I get a kick out of modifying and creating new and unusual bits of photo gear. This is something that drew me to µ4/3rds, with it's tiny register distance and the ability to use lots of different adapted lenses.
I've modified a Nikon PB-4 tilt-shift bellows to work directly with µ4/3rds, which reduces the register distance and better supports the use of wide-angle macro lenses.
I've also hacked the wonderful Olympus OM system ring flashes so they will work with the 4/3rds System FC-1 macro flash controller, which also provides stepless TTL automatic exposure control.
My current project is to use 3D printing to make internal filter holders for the magnificent Olympus OM Zuiko 350mm ƒ/2.8 telephoto. Most used lenses only come with one such holder with a UV filter in it. No standard filter fits, and extra holders appear to be made of unobtanium. So I'm planning to make filter holders and permanently attach various things to them, like neutral density and infra-red filters.
Also on my too-long project list is to make a motor-driven bellows, so one can automagically do focus-stacking with ordinary lenses. But like so many projects, I have all the parts I need, but not the time to hook them up…
My Dad, a painter/decorator, had a photo business on the side, and as soon as I was tall enough to get my hands in the stop bath, I was in the home darkroom. At about five years old, my first camera was a single-shot Kodak, which you were supposed to send into Kodak for processing and re-loading, but which we processed ourself, and then re-loaded in the darkroom.
When Dad outgrew the "Made In Russia-Occupied Germany" Praktika SLR he brought home from military duty in Europe, he bought a Sears SLR with two lenses, and I got the Praktika as a hand-me-down. I used it on our high school yearbook, and was editor of the high school paper, and got a "full ride" scholarship to our local junior collage, serving as newspaper editor as I began a major in Photojournalism.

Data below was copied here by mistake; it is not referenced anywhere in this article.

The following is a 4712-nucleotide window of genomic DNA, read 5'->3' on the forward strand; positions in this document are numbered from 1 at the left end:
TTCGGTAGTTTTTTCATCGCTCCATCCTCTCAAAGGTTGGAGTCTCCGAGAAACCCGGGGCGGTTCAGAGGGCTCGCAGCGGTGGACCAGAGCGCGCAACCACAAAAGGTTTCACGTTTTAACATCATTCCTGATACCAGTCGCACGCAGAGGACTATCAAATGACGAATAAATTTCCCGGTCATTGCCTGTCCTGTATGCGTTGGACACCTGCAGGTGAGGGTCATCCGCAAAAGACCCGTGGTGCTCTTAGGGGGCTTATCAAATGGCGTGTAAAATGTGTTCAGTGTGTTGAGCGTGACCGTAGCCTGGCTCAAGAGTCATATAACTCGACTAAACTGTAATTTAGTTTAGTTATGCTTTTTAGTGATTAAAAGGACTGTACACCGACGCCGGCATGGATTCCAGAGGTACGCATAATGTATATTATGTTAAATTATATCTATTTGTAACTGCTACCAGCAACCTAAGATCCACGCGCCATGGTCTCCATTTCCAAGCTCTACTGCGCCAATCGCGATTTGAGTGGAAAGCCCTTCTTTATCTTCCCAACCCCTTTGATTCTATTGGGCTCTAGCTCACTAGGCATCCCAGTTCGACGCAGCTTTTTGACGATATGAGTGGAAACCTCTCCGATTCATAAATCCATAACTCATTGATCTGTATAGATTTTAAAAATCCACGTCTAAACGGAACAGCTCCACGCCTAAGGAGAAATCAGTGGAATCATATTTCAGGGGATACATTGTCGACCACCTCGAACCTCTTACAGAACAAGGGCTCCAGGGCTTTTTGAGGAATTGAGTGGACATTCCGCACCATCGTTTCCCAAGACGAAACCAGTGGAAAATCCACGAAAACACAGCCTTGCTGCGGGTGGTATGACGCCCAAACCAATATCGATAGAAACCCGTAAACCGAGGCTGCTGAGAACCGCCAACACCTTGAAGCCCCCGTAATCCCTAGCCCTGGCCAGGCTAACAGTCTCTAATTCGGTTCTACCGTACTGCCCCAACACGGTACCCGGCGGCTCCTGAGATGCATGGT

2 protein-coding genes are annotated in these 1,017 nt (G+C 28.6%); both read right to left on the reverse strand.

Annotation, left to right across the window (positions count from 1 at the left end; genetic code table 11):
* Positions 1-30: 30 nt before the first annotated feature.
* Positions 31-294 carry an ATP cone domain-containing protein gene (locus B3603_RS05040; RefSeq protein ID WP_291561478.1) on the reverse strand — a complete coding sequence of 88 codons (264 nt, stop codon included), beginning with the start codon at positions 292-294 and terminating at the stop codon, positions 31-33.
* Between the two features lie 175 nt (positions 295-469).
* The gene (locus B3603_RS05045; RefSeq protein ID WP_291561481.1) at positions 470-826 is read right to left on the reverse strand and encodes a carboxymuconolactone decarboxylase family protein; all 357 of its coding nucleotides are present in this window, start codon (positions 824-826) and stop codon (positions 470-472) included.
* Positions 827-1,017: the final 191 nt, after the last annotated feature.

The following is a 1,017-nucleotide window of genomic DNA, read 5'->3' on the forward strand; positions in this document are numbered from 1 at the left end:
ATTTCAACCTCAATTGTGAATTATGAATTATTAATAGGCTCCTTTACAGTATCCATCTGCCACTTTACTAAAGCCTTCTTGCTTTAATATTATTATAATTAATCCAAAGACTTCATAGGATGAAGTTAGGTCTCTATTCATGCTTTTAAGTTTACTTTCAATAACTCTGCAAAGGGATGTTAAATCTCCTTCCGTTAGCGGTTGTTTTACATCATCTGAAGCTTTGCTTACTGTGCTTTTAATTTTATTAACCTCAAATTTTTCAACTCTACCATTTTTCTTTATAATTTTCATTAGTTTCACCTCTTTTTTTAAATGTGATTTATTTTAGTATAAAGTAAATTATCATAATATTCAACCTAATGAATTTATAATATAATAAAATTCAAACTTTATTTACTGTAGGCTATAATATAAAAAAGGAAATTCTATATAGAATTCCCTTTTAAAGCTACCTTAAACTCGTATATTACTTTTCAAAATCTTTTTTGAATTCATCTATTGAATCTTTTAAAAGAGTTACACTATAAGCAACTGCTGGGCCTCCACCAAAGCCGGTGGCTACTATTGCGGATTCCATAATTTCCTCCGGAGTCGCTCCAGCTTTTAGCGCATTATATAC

Then it came time for a summer job. I applied to the local newspaper for the position of Photographer Assistant. But I had also cultivated an interest in electronics, getting my ham radio license and fixing (or at least, trying to fix) broken radios that Dad would occasionally bring home from his painting clients. So I also applied for a job as an Electronics Technician Trainee at a local communications shop. One job came through, the other didn't, and that began a diversion out of photography and into engineering.
But like my Dad, I always had a something going with photography, doing a little free-lance photojournalism and volunteering as editor-photographer for non-profits. I also served as photographer for the 1980 Winter Olympics Nordic Ski Patrol, in Lake Placid, New York.
My Praktika was stolen on a 1975 cross-country bicycle trip, and in 1977, I bought my first new camera, the Olympus OM-2, with the OM Zuiko 75-150mm ƒ/4 Zoom and the Quick Auto 310 flash. The OM-2 was the world's first "off-the-film" automatic exposure camera, and the Quick Auto 310 was the world's first "off-the-film" automatic flash.
In 1997, I got tired of software engineering, and decided to return to my photographic roots. I had a two-pronged approach: going on the art festival tour as a fine-art photographer, and doing high-quality fine-art reproductions and marketing collateral for other artists. I also taught Photoshop and general photography.
I was a pioneer in digital photography. When I worked at Tektronix Computer Research Laboratory in the 1980s, we'd pry the lids off DRAM chips, focus images on them, and read-out and display the results! My first digicam was the Apple QuickTake, one of the first consumer grade digital cameras. It could hold sixteen images of 640 x 480 pixels!
I've been an Olympus fan since 1975, attracted by their technological edge, their compact, light-weight construction, and high build quality. I've stuck with them since, even through the "dark days" of the oversized and heavy 4/3rds system.
But with the OM-D line, Olympus has returned to its roots of tiny, jewel-like cameras, with much attention to ergonomics. When I first held my E-M1 Mark II, everything just clicked. The love is back!